From contemporary newspaper reports of that year’s parade, it is possible to list many of the participating unions and their numbers as well as some of the union officers of the time. The Teamsters’ Union, for instance, was represented by as many as 200 mounted men; union officers followed in two carriages, including J.E. Fisher, Charles Colwell and Robert Harris, accompanied as well by several older members of the trade. The iron moulders, 40 in number and led by David Connolly and Charles E. Wales, made a striking impression in their black trousers, white gloves, blue shirts and white ties. The 40 bricklayers marched in Panama straw hats, blue shirts, black pants and white aprons, led by their president William Goldsworthy. The 60 painters, with President George Hay at their head, wore white overalls, white caps and white neckties. The 50 printers were dressed in frock coats and silk hats and wearing union badges and led by President Fred W. Emms. The bartenders rode on decorated buckboards and wore yachting caps and white duck coats with black ties.
Some of the delegations also featured instructive floats. The Freight Handlers’ Union, representing workers at the Canadian Pacific and Intercolonial Railways, were led by Michael Driscoll, Joseph Daley and Peter Sharkey; their float was a 20-foot model of a freight car
“rich with every detail of car construction”. The carpenters and joiners were counted at 54 men, including President Robert Gabriel, and their ingeniously built float demonstrated a fully operational carpenters’ shop; their banner carried the slogan “Labor Conquers Everything”. Another notable display was manned by about 40 sawyers from several of the local mills; these workers were demonstrating a New Brunswick-built shingle-making machine that was powered by the moving wheels of the wagon; the president of the Shingle Sawyers’ and Bunchers’ Union was John Lemmon. The Cigar Makers’ Union attracted special attention for their float, which was drawn by four horses and featured 15 men making small cigars, all of which were wrapped in a special souvenir union label from Local 340 and distributed to the crowds along the way.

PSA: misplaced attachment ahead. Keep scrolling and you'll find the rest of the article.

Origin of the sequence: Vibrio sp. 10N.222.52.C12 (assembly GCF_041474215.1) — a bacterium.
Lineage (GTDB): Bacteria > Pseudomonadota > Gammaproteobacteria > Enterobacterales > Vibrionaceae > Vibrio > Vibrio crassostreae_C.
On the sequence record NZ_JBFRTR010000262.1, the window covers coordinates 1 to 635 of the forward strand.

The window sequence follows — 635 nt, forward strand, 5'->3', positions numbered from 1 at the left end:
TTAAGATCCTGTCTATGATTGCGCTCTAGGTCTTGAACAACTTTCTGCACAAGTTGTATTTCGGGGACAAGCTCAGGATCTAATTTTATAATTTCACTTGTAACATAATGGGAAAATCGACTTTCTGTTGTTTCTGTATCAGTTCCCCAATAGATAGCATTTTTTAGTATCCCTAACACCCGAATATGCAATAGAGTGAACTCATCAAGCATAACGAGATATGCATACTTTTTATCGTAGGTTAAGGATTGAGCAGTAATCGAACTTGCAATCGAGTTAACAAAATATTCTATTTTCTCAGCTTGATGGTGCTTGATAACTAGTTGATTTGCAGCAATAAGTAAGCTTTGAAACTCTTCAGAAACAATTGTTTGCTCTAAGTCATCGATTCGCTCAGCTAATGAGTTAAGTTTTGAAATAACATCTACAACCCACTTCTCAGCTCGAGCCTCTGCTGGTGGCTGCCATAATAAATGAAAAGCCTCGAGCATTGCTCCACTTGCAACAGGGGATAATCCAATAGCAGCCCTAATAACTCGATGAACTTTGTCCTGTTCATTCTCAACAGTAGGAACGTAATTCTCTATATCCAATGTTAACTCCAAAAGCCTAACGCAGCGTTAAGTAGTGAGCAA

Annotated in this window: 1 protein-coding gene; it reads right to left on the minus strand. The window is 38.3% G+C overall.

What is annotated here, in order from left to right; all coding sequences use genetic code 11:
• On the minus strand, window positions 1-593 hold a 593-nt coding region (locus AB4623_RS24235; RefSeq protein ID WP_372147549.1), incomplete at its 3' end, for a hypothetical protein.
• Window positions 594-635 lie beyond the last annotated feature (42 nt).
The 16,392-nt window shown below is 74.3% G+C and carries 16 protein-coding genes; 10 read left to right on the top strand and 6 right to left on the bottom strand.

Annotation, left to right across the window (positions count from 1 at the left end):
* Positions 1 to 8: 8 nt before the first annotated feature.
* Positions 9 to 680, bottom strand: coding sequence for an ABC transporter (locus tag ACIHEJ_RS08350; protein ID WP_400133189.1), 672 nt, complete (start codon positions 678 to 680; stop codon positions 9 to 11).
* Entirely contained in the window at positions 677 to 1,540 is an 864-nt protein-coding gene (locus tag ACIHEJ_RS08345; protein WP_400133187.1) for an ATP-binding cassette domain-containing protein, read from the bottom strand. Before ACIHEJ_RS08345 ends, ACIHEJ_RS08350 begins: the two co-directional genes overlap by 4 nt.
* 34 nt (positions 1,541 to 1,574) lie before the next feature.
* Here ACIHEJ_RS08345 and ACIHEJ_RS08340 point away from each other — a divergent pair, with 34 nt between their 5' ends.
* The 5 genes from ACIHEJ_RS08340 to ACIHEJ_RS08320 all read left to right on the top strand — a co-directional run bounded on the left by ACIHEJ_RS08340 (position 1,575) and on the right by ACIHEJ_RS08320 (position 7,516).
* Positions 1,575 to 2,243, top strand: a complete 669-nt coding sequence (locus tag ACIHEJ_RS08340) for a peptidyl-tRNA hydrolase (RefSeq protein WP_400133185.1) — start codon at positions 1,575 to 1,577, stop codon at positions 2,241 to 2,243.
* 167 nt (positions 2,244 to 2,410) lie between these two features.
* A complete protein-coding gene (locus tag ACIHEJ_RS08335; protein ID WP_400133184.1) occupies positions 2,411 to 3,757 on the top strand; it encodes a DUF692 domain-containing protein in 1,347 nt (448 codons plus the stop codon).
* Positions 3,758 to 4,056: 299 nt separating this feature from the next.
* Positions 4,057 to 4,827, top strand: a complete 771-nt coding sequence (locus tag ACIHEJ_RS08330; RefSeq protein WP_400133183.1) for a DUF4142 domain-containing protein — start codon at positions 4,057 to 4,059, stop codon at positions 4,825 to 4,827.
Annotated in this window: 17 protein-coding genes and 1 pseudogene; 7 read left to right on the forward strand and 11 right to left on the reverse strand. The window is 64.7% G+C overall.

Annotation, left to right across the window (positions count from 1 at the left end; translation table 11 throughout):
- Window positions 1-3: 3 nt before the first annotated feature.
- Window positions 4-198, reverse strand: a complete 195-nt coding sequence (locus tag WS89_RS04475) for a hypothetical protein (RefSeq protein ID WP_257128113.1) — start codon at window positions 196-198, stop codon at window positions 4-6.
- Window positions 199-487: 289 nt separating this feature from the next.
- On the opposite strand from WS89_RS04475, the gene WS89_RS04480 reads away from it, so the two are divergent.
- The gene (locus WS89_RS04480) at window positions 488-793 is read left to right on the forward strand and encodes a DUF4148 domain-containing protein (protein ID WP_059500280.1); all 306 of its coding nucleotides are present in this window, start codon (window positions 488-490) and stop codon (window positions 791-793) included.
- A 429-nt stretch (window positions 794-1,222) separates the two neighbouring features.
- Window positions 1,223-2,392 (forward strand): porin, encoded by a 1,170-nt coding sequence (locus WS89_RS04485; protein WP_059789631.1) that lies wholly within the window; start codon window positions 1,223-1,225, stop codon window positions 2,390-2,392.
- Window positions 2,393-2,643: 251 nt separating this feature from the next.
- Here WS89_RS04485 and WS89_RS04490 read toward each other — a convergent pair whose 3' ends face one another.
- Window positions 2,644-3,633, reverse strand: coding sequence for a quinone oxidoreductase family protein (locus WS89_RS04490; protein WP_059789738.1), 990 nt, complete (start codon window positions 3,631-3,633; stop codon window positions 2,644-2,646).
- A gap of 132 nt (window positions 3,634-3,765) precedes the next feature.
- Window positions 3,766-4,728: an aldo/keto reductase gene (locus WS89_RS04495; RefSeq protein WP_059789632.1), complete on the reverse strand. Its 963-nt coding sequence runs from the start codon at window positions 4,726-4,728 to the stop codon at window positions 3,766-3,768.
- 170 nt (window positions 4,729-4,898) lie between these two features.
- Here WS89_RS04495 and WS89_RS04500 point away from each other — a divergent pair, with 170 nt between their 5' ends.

The largest single contingent, estimated at 500 men, came from the Ship Labourers’ Union, the longshoremen’s union that dated back to the 1840s. They marched in uniforms of black pants, white belts, white bowties and blue shirts with the initials S.L.U. across the front. In the centre of their columns was one of the most popular floats in the parade, a huge model of the barque Robert Reed, complete with sails and rigging. They were led by President John Killen and the veteran union leader M.J. Kelley. In their front ranks the longshoremen carried a large banner showing a vessel under full sail, along with the name of their union and the words “Labor Creates all Wealth”.